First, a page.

Plants Are People Too: a very brief history of botanics in art
Since time immemorial, humanity has relied on the bounty of the organic world for sustenance. However, this sustenance is so much more than physical. Yes, plants have always been used as housing materials and incorporated into clothing and food, but they have served aesthetic purposes as well, what one may presumptuously call a spiritual food. Barks, berries, and root vegetables have been used for the production of artistic materials (dies, inks and paints) for ages. Some archeologists believe that mosses, in all their soft and airy glory, were the original paintbrush. But aside from participating in the production of art, plants have, for the longest time, been the subject of art.
The lotus flower, for instance, has been found on ancient Egyptian ceramics, amulets, and papyrus paintings symbolizing fertility and birth. Jumping to the Middle Ages, millefleur, a pattern of intricate flowers covering tapestries, was popular for its aesthetic value. The Renaissance led to a bloom in botanical still life painting. During the Industrial Revolution, plants emerged as a new code of symbolism. With rising rates of imperialism and colonial endeavors, the organic shapes of plants came to represent the wild and untamed lands waiting to be conquered. Plants depicted in art at this time were both dangerous and exciting. The wild nature of the plant was soon complimented by a more domestic representation in the Victorian era as floriography, the art of crafting simple messages such as love notes or apologies through the contents of bouquet gained popularity.
In the 20th century, for the most part, plants became background noise in art, no longer the stars of the show, or they were recognized for their symbolic and emotive potential, and added to museums and galleries as fillers or decorations. As living, growing things, gallery plants were intended to bring a calming organic contrast next to the human-made artworks they accompanied. Some designers even suggest that plants can act as stand-ins for gallery patrons, taking on an anthropomorphic quality. Faye Kahn, a writer for Bad At Sports, says they “occupy space in an analogous way to how a person would, with similar height and life presence.” Thus plants became a central part of the welcoming atmosphere but were not meant to attract attention, just as one patron is not generally concerned with another unless they make a disturbance.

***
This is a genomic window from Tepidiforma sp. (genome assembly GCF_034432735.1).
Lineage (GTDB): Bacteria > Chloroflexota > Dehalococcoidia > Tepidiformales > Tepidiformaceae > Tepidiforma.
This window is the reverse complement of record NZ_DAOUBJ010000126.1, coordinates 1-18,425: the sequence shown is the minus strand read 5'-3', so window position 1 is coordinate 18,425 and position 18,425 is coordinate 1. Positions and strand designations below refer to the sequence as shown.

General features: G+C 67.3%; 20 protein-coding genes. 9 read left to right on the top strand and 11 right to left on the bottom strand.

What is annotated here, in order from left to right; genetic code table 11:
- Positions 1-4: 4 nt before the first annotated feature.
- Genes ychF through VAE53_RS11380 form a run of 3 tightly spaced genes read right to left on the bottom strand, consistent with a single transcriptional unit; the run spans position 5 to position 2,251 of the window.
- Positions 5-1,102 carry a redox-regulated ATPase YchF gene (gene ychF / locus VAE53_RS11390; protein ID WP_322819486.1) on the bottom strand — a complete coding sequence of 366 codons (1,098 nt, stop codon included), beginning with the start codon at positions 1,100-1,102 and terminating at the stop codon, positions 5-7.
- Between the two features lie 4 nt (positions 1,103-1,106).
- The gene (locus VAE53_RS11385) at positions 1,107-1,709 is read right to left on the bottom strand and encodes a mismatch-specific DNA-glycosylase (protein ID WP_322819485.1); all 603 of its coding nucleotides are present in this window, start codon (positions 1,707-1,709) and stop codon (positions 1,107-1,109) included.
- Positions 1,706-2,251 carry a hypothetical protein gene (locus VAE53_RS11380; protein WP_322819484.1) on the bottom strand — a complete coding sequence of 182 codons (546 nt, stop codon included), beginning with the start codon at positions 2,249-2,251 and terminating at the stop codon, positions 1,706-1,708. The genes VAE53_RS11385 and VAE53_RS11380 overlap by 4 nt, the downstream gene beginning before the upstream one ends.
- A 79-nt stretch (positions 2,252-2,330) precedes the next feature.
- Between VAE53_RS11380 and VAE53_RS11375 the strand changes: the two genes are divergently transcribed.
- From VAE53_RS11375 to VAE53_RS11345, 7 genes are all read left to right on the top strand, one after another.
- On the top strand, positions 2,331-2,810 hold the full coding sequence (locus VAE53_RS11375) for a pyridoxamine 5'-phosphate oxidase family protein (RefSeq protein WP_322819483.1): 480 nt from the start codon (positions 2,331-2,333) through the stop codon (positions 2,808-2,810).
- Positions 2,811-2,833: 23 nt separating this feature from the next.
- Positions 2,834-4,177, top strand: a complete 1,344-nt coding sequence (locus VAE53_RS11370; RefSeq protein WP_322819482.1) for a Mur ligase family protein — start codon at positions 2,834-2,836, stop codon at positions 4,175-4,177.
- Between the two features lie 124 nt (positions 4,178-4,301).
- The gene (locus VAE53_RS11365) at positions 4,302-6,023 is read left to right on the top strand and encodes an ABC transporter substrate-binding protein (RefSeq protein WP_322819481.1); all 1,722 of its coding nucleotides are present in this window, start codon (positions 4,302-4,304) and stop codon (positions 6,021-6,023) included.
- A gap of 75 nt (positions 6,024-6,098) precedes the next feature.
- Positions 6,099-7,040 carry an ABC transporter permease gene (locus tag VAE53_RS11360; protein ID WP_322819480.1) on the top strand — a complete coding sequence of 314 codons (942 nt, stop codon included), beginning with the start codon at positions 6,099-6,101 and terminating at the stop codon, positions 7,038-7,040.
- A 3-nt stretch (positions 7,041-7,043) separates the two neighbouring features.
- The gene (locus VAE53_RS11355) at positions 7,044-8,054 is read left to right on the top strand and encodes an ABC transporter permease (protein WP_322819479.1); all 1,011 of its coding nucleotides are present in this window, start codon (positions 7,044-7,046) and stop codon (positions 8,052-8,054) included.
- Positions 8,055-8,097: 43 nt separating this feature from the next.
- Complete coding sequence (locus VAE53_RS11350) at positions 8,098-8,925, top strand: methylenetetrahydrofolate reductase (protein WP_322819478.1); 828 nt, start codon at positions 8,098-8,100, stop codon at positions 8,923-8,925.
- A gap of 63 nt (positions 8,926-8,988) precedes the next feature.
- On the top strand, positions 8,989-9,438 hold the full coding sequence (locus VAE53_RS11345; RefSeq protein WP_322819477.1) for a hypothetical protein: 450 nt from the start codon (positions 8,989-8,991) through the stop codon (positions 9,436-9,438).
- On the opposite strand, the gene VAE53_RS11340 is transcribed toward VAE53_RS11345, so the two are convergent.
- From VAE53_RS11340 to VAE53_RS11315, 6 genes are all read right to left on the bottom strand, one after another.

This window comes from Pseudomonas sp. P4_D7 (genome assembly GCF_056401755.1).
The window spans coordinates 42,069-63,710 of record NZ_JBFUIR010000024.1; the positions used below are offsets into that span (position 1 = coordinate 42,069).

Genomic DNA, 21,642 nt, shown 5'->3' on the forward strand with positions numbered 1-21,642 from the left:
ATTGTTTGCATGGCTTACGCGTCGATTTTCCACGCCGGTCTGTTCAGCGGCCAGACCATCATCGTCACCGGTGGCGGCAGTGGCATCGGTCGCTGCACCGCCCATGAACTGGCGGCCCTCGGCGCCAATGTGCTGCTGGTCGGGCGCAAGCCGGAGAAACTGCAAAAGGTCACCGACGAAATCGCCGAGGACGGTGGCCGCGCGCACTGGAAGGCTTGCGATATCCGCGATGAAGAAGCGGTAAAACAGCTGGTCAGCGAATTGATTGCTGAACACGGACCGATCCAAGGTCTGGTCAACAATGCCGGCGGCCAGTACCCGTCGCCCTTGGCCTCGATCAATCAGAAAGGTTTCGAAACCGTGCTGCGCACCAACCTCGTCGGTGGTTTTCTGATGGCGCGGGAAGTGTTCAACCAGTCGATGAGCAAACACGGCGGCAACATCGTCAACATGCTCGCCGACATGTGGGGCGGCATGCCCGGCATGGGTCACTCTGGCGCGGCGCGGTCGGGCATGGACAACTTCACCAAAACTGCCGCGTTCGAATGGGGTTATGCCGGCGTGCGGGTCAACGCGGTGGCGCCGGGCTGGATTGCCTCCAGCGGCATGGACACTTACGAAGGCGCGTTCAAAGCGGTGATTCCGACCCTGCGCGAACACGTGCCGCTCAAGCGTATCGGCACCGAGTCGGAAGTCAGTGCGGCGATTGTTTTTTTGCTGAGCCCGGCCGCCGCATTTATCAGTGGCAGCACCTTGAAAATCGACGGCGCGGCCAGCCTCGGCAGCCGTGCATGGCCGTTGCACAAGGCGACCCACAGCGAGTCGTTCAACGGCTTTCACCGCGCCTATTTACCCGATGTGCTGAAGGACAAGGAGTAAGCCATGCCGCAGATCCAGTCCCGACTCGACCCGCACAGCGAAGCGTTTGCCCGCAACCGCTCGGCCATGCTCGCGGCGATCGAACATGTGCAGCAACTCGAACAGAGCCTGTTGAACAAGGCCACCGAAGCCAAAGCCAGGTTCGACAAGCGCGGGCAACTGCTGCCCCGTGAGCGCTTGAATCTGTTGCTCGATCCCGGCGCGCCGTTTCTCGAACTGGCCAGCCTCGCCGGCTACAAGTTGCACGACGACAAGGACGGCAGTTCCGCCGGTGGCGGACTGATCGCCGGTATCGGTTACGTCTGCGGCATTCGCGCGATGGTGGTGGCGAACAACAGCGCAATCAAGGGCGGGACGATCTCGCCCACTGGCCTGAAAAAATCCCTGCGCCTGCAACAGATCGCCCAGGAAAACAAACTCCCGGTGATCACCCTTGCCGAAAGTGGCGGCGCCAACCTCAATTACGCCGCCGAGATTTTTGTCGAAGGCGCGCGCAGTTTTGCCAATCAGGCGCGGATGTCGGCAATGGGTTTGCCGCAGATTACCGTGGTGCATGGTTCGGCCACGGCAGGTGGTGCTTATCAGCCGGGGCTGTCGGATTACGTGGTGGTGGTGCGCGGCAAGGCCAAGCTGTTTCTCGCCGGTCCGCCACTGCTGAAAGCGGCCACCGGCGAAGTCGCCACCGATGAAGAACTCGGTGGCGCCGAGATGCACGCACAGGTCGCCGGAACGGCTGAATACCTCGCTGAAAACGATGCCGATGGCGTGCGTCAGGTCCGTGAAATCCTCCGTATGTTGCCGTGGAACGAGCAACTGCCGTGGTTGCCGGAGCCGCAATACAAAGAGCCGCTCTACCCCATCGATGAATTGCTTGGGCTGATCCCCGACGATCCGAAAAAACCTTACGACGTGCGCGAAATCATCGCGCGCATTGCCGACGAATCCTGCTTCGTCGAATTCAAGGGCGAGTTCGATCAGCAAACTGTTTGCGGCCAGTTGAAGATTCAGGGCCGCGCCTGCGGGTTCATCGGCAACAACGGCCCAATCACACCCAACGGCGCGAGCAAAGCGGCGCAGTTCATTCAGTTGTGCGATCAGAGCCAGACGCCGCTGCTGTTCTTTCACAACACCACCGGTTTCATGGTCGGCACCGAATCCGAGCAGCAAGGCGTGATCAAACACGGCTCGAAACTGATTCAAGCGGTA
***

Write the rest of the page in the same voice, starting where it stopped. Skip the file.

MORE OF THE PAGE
In the 1980s to 1990s, concerns about moisture from plants ruining precious artwork drove the decorative flora outdoors, now adorning only the entrances of many buildings. However, it seems that plants were destined for more than decoration. Leading into the twenty-first century, new artists have brought the foliage back into installations. But, this time they have an even more vibrant presence. Plants, it seems, have leapt out from canvases and etches, establishing themselves as their own central exhibits.
In 2014, Rashid Johnson created Plateaus, a layered sculpture made from shrubs, cacti, ceramics, metal, and wood, creating a conversation about collonialization and urban displacement. Similarly, Canadian Artist Tau Lewis’ sculptural work draws a parallel between the hardiness of cacti and “the perseverance of black life.” The artist uses the harsh contrast between the organic and constructed to symbolize the African diaspora. While creating a sense of distance in this particular work, the plants within the artwork still encourage a weird sense of empathy, “perhaps a vague, displaced feeling of connection with other living beings,” making this plant the perfect platform for conversations about race.
In summer of 2018, the Spencer Museum of Art at the University of Kansas featured a five-month-long exhibition titled Big Botany: Conversations with the Plant World. The exhibition sought to engage with “artists' studies of plant forms; historic and contemporary plant lore; ecological sustainability and biomechanical plant hybrids; plants in a post-human world; and scientific research on how plants sense the world and communicate.” The exhibition’s website stressed its aim to “cultivate viewers’ empathy for plants by addressing the tendency of humans to dismiss plants as a static backdrop to their fast-paced lives.” Perhaps there could be no better way to phrase the current plants-as-art movement.
Whether or not one chooses to believe the studies purporting that plants talk to one another and have memories, it is impossible to ignore their ever-present and apparently growing influence in human life.
Plants are not a backdrop for human activity or simply the subject of inanimate painting but have finally regained their spot in the spotlight.
These new plant-as-art installations have unique allure because they grow and change as they are viewed—they are not entirely controllable. They are, in many ways, independent of the artist; they have free will. Plants, it seems, are becoming more human. Plants have become our companions, breathing with us, living with us, and inspiring us to become more human.